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Adrenocorticotrophic hormone causes an increase in cortisol, but not parathyroid hormone, in dogs

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Original languageEnglish
Pages (from-to)13-5
Number of pages3
JournalResearch in Veterinary Science
Publication statusPublished - Feb 2015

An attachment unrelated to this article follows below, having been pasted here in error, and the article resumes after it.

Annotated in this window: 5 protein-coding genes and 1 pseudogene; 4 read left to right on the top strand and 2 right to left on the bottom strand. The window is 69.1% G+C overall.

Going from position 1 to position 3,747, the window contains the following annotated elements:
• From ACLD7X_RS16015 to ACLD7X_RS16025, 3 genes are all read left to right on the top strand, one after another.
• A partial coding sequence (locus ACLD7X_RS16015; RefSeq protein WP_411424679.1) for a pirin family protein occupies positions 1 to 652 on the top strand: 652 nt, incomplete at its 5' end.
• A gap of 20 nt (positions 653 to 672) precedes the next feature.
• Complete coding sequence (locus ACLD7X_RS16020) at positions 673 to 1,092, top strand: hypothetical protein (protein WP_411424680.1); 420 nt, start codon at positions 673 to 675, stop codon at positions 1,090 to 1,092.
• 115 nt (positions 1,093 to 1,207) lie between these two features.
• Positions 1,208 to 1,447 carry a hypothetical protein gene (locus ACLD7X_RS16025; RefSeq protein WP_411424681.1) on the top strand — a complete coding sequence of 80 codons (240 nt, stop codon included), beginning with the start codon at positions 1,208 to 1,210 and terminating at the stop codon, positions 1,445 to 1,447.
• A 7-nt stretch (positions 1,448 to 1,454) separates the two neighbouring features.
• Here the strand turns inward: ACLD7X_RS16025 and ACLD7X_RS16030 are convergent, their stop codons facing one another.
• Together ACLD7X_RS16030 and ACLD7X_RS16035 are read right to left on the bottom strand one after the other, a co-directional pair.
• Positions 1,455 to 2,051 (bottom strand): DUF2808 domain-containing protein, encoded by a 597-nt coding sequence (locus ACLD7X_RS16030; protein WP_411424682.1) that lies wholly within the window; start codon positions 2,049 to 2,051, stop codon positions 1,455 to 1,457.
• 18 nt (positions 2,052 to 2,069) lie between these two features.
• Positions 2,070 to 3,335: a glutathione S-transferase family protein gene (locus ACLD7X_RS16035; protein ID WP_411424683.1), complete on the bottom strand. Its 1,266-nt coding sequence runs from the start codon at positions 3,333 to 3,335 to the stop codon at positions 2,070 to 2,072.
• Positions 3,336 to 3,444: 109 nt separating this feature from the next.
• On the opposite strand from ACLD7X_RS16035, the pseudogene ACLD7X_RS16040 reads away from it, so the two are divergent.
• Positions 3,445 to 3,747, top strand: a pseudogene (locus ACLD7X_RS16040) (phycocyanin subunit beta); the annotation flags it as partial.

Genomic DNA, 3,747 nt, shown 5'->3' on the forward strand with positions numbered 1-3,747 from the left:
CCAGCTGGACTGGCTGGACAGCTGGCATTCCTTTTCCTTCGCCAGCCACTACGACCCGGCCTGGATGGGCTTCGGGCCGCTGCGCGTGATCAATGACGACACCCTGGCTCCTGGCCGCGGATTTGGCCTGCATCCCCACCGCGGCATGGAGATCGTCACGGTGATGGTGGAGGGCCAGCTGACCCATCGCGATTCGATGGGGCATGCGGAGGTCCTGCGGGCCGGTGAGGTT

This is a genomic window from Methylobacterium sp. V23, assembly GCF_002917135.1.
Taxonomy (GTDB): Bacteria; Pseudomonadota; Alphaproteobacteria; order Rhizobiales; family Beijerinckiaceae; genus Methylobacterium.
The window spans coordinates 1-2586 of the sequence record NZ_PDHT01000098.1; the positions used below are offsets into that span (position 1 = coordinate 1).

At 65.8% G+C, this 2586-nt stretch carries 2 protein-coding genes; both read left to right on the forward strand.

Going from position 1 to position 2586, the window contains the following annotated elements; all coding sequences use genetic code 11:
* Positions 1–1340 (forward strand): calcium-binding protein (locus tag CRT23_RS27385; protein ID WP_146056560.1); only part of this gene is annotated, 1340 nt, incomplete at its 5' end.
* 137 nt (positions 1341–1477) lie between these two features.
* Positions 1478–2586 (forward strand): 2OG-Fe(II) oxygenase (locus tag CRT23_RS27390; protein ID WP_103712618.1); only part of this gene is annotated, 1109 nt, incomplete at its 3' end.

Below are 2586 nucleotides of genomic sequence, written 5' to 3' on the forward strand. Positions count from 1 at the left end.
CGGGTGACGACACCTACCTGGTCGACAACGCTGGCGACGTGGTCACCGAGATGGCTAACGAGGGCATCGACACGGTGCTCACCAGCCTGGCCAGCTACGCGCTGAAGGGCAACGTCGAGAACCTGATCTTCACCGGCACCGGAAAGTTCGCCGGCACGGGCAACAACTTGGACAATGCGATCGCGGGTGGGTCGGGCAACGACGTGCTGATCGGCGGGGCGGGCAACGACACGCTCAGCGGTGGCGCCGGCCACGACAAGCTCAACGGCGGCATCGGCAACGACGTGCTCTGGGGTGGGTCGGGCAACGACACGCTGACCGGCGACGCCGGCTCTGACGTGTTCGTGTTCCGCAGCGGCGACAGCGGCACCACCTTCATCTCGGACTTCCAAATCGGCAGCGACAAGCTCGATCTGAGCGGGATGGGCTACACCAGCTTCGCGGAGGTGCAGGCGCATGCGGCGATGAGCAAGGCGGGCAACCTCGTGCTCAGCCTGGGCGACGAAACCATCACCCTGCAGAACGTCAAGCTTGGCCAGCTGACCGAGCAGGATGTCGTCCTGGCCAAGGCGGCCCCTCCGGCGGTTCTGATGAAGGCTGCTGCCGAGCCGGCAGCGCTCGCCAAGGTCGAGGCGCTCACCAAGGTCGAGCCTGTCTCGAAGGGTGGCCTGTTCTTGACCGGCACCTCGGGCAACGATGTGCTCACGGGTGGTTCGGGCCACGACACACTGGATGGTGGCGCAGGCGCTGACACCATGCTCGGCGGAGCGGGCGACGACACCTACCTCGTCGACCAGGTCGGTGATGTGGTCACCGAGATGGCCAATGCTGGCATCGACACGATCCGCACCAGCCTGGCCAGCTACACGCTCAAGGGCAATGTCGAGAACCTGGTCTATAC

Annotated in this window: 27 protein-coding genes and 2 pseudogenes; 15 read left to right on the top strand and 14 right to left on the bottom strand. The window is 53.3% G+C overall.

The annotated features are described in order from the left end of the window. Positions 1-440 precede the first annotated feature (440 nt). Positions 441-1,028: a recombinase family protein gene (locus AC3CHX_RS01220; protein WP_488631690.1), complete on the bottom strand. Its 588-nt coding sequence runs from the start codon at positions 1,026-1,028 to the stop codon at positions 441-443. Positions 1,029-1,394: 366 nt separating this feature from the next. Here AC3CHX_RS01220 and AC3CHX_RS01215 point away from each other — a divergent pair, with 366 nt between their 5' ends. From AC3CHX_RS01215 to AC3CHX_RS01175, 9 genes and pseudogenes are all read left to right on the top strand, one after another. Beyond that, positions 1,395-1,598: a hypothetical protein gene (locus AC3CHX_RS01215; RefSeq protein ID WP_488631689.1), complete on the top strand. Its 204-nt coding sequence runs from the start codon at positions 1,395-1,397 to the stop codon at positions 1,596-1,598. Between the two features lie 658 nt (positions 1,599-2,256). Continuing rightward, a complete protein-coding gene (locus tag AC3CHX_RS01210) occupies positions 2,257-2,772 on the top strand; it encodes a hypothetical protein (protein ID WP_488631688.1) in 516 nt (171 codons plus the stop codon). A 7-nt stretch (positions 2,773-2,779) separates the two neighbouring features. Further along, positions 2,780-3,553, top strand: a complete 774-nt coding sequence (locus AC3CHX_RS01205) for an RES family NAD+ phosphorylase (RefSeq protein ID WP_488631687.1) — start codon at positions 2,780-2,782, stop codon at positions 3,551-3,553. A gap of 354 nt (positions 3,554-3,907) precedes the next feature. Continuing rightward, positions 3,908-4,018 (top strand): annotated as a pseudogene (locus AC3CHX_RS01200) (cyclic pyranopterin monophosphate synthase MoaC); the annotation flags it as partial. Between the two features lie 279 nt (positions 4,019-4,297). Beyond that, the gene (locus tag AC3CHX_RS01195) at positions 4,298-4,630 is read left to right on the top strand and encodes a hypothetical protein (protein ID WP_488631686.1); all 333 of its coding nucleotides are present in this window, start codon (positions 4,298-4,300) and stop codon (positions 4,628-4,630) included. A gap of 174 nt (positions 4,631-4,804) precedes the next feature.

Dogs with spontaneous disorders of glucocorticoid production often have marked disturbances in calcium homeostasis. For example, hypercalcaemia is frequently observed in dogs with hypoadrenocorticism and secondary hyperparathyroidism is a common feature of canine hyperadrenocorticism. The mechanism(s) by which glucocorticoids modulate calcium homeostasis in dogs remains ill-defined. The hypothesis of this study is that a marked increase in serum cortisol concentrations would lead to an immediate negative calcium balance state which would drive a compensatory increase in parathyroid hormone (PTH) concentrations. This hypothesis was investigated by measuring serum cortisol and plasma PTH concentration in 19 dogs before and after administration of adrenocorticotrophic (ACTH) hormone. Post ACTH administration, there was a significant increase in serum cortisol, but not PTH, concentrations. The results of this study do not support the hypothesis that an increase in endogenous glucocorticoids influences calcium balance sufficiently to cause an immediate, compensatory increase in parathyroid hormone concentration.

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